The major difference between an MMI and the GAMSAT/GPA is that they require a personal touch. The MMI medical interview is awarded to those that have already demonstrated academic excellence - the test here is to see whether you can engage in the ‘art’ rather than the science of medicine. In straightforward terms, whether you can engage with staff and patients and dissect the complex ethical dilemmas that are regularly encountered in the hospital. The interview is much more than simply formulaic regurgitation of memorized content - it requires the candidate to act personably and communicate engagingly.

This is precisely why students with leadership, public speaking, or even theatre backgrounds perform exceedingly well in MMI interviews. 

Having said this, MMI medical interviews are not difficult to prepare with sufficient practice and professional guidance. Unlike the GAMSAT, the breadth of content is very limited. While you cannot and should never aim to memorize your responses to interview questions in advance, it helps to have a system for addressing each station type. This can include key phrases, as well as formats, that guide you in dissecting scenarios.

In other words, always have a plan for each station type - no matter whether it is an acting station, an ethics station, or a detech station. It also helps greatly to know your own values. Questions that require you to explore your motivations for medicine are often poorly addressed by candidates who attempt to gain the greatest number of marks rather than answering honestly. Understand who you are, and respond as pragmatically as you possibly can in any given situation.

If you are interested in more detailed medical school MMI interview prep, you should read our articles exploring specific station types. It would also be helpful to read the article outlining medical ethics and how they should guide your decision-making process. 

How To Prepare For An MMI Interview (Dentistry or Medicine)

Practice With a Partner

There is no substitute for a trained MMI medical interview partner. The best interview partners are medical staff with a profound understanding of the demands and expectations of the healthcare system. Most of the staff at Fraser’s Interview are senior medical students. Having performed exceeding well in many interviews, they can now help you craft your own responses. The secret recipe to acing an MMI interview is, as with most things, practice. So we strongly advise you to put together a study group and talk through as many possible MMI questions as you can get your hands on.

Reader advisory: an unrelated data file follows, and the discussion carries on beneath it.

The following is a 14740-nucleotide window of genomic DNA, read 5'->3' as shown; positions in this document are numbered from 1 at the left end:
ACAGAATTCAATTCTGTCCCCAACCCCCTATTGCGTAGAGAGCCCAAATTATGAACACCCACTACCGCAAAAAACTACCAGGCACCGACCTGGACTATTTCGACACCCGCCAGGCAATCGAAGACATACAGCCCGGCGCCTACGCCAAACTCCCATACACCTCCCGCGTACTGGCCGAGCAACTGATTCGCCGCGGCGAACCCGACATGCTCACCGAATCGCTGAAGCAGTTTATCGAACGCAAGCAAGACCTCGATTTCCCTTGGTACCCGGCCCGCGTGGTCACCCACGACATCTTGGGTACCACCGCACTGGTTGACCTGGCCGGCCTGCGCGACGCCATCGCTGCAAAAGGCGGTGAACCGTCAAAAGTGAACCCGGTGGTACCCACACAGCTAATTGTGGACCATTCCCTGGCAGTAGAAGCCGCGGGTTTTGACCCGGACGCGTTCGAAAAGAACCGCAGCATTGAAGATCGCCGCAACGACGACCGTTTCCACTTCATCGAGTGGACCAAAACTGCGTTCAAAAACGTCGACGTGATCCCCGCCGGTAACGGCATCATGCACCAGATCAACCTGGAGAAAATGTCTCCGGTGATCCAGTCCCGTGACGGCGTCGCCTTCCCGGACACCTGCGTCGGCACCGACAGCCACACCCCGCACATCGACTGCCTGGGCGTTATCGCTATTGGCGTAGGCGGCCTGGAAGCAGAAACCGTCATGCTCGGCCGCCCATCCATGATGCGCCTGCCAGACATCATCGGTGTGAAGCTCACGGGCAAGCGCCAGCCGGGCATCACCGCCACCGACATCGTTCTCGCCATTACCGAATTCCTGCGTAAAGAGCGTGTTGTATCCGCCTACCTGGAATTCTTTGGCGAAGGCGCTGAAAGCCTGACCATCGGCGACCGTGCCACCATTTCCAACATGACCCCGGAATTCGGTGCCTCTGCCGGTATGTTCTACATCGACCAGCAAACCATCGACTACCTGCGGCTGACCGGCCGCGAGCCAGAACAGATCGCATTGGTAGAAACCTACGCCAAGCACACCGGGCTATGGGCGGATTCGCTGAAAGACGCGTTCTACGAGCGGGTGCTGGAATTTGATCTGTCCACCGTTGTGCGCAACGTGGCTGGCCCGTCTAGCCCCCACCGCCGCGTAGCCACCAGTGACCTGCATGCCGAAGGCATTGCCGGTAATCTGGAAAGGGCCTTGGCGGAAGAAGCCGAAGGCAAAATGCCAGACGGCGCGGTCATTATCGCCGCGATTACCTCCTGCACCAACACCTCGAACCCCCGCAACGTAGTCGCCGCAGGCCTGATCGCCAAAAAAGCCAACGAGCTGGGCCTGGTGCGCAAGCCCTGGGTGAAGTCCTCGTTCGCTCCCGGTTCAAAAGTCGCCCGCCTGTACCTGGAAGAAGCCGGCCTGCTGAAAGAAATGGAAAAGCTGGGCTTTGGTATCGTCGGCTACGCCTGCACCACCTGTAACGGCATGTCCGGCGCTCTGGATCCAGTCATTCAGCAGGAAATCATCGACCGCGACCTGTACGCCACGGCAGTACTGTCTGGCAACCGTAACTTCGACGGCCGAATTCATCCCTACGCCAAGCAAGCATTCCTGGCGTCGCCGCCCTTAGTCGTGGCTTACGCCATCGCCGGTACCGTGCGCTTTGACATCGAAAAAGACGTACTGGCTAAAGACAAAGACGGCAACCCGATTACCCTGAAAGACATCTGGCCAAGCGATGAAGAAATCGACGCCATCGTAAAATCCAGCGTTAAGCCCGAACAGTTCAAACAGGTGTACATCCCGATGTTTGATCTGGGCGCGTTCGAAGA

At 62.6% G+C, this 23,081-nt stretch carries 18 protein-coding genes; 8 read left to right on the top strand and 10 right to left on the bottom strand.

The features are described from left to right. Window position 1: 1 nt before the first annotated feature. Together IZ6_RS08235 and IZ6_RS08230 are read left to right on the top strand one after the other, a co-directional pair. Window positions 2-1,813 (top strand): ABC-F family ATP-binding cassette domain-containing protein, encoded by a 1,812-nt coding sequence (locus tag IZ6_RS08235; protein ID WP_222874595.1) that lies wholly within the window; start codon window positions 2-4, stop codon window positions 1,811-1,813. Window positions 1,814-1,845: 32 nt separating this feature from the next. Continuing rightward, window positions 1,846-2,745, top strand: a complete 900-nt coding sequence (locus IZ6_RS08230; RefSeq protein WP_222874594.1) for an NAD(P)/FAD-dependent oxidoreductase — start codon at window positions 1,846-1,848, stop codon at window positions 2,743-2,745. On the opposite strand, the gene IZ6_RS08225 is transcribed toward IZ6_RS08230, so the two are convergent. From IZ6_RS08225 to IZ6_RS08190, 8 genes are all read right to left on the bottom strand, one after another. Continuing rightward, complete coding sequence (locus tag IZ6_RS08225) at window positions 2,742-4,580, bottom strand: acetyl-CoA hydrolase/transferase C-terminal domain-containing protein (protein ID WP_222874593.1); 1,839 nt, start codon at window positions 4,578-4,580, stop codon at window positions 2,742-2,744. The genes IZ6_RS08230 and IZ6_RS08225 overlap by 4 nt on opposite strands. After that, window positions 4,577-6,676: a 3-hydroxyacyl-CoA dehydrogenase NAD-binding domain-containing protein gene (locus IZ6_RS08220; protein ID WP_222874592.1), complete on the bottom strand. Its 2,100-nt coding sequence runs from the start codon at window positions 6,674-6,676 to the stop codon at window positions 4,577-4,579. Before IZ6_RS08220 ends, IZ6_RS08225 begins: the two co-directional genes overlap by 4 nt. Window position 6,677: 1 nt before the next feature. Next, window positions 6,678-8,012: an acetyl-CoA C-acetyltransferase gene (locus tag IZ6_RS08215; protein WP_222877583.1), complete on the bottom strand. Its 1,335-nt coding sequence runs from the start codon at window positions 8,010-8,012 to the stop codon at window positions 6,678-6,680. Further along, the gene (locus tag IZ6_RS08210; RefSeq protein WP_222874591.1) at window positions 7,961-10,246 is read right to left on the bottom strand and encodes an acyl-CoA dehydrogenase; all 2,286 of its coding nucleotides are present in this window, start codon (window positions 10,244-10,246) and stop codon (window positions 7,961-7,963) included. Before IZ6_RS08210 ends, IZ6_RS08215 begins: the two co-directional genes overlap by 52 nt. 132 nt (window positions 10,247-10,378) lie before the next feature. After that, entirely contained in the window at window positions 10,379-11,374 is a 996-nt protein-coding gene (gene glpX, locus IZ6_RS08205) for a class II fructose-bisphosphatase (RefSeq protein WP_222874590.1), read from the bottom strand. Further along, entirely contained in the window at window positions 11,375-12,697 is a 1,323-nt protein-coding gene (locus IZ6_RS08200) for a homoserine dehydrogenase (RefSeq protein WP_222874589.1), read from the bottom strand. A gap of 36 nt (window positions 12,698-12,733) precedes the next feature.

Practice With a Tutor

Apart from Fraser's tutors and your peers, parents are also a great resource. While most candidates do not have family members with experience in MMI medical interviews, it is important to remember that many MMI assessors are community members. Furthermore, your parents are likely adults who have completed many professional job interviews over their career, and many of the acquired skills are certainly transferable to the MMI. As such, make sure you present MMI practice questions to your relatives to obtain feedback. Having said this, you should consider this feedback selectively, considering carefully which aspects are relevant to medical professionalism and reviewing this with your peers and tutors. 

Simulate Your Uni MMI

Preparing for a medical MMI interview is a two-part process. MMI interview questions should be utilized first as discussion points. Only once you have a clear understanding of what you would like to communicate in response to a given scenario should you attempt to practice under timed conditions. Certainly, towards the end of the preparation cycle, you should aim to complete mock MMI questions with which you are unfamiliar.

However, just as had been the case with the GAMSAT exam, you should aim to slowly dissect and understand questions before adding the pressure of time conditions. Another tip is that you should always make sure to return to questions that you have previously practised. Present these in front of a mirror or a recording webcam so that you can constantly review and improve on your past performance.

How Are MMI Interviews Scored? 

Unlike traditional interviews, MMI medical interviews are designed to eliminate interviewer bias as much as possible. MMI answers are scored on a standardized rubric, with specific points awarded for predetermined criteria.

While the interviewer does have some freedom to marginally elevate or depress any given score based on overall candidate impression, this is unlikely to be a significant factor in determining your medical admission. Having said this, you should still certainly uphold the highest possible standards of professionalism. To ensure that everything on the day of your MMI runs smoothly, read Fraser's Interview article, which outlines the appropriate dress code for medical interviews.

What To Read Next?

Check Out Our  FREE Medical Interview Atlas!

What Does It Offer?